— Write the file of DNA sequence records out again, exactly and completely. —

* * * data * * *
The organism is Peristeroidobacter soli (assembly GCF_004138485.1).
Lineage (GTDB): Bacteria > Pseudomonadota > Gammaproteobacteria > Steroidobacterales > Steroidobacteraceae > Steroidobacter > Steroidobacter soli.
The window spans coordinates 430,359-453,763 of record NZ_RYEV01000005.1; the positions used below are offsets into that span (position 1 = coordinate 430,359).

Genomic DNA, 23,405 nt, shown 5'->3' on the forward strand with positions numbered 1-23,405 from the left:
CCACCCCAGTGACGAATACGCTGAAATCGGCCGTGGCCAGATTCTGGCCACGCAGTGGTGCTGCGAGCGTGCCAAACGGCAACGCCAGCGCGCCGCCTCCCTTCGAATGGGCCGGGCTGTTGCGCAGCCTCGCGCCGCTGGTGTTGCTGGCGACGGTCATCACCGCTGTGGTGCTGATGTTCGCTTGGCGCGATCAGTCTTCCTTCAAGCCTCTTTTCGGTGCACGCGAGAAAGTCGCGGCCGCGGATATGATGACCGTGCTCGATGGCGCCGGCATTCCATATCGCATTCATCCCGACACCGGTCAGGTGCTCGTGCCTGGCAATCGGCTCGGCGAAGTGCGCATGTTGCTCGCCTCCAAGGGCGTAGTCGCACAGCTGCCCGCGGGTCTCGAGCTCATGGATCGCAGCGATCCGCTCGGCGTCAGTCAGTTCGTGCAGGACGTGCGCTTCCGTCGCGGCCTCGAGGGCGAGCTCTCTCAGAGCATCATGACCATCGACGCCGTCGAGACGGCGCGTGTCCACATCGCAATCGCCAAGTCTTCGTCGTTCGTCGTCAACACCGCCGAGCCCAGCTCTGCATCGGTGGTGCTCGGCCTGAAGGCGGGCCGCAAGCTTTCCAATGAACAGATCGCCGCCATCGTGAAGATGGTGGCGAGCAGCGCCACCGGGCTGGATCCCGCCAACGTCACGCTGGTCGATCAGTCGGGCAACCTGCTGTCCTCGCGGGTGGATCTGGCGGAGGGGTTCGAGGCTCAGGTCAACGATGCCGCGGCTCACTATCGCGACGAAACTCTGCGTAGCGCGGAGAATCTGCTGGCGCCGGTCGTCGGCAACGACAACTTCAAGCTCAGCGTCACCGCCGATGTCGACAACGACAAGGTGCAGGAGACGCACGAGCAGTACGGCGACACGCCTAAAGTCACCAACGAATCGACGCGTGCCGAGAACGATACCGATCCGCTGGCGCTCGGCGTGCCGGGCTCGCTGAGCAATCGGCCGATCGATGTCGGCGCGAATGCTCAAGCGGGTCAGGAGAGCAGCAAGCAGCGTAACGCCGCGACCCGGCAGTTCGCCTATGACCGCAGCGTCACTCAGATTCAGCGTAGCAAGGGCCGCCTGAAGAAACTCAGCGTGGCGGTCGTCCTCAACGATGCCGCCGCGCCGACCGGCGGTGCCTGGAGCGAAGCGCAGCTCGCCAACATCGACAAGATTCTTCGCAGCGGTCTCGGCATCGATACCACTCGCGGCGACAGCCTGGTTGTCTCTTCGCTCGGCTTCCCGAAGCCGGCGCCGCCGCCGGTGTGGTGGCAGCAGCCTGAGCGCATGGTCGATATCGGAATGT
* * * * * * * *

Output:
The organism is Peristeroidobacter soli (assembly GCF_004138485.1).
Lineage (GTDB): Bacteria > Pseudomonadota > Gammaproteobacteria > Steroidobacterales > Steroidobacteraceae > Steroidobacter > Steroidobacter soli.
The window spans coordinates 430,359-453,763 of record NZ_RYEV01000005.1; the positions used below are offsets into that span (position 1 = coordinate 430,359).

Genomic DNA, 23,405 nt, shown 5'->3' on the forward strand with positions numbered 1-23,405 from the left:
CCACCCCAGTGACGAATACGCTGAAATCGGCCGTGGCCAGATTCTGGCCACGCAGTGGTGCTGCGAGCGTGCCAAACGGCAACGCCAGCGCGCCGCCTCCCTTCGAATGGGCCGGGCTGTTGCGCAGCCTCGCGCCGCTGGTGTTGCTGGCGACGGTCATCACCGCTGTGGTGCTGATGTTCGCTTGGCGCGATCAGTCTTCCTTCAAGCCTCTTTTCGGTGCACGCGAGAAAGTCGCGGCCGCGGATATGATGACCGTGCTCGATGGCGCCGGCATTCCATATCGCATTCATCCCGACACCGGTCAGGTGCTCGTGCCTGGCAATCGGCTCGGCGAAGTGCGCATGTTGCTCGCCTCCAAGGGCGTAGTCGCACAGCTGCCCGCGGGTCTCGAGCTCATGGATCGCAGCGATCCGCTCGGCGTCAGTCAGTTCGTGCAGGACGTGCGCTTCCGTCGCGGCCTCGAGGGCGAGCTCTCTCAGAGCATCATGACCATCGACGCCGTCGAGACGGCGCGTGTCCACATCGCAATCGCCAAGTCTTCGTCGTTCGTCGTCAACACCGCCGAGCCCAGCTCTGCATCGGTGGTGCTCGGCCTGAAGGCGGGCCGCAAGCTTTCCAATGAACAGATCGCCGCCATCGTGAAGATGGTGGCGAGCAGCGCCACCGGGCTGGATCCCGCCAACGTCACGCTGGTCGATCAGTCGGGCAACCTGCTGTCCTCGCGGGTGGATCTGGCGGAGGGGTTCGAGGCTCAGGTCAACGATGCCGCGGCTCACTATCGCGACGAAACTCTGCGTAGCGCGGAGAATCTGCTGGCGCCGGTCGTCGGCAACGACAACTTCAAGCTCAGCGTCACCGCCGATGTCGACAACGACAAGGTGCAGGAGACGCACGAGCAGTACGGCGACACGCCTAAAGTCACCAACGAATCGACGCGTGCCGAGAACGATACCGATCCGCTGGCGCTCGGCGTGCCGGGCTCGCTGAGCAATCGGCCGATCGATGTCGGCGCGAATGCTCAAGCGGGTCAGGAGAGCAGCAAGCAGCGTAACGCCGCGACCCGGCAGTTCGCCTATGACCGCAGCGTCACTCAGATTCAGCGTAGCAAGGGCCGCCTGAAGAAACTCAGCGTGGCGGTCGTCCTCAACGATGCCGCCGCGCCGACCGGCGGTGCCTGGAGCGAAGCGCAGCTCGCCAACATCGACAAGATTCTTCGCAGCGGTCTCGGCATCGATACCACTCGCGGCGACAGCCTGGTTGTCTCTTCGCTCGGCTTCCCGAAGCCGGCGCCGCCGCCGGTGTGGTGGCAGCAGCCTGAGCGCATGGTCGATATCGGAATGT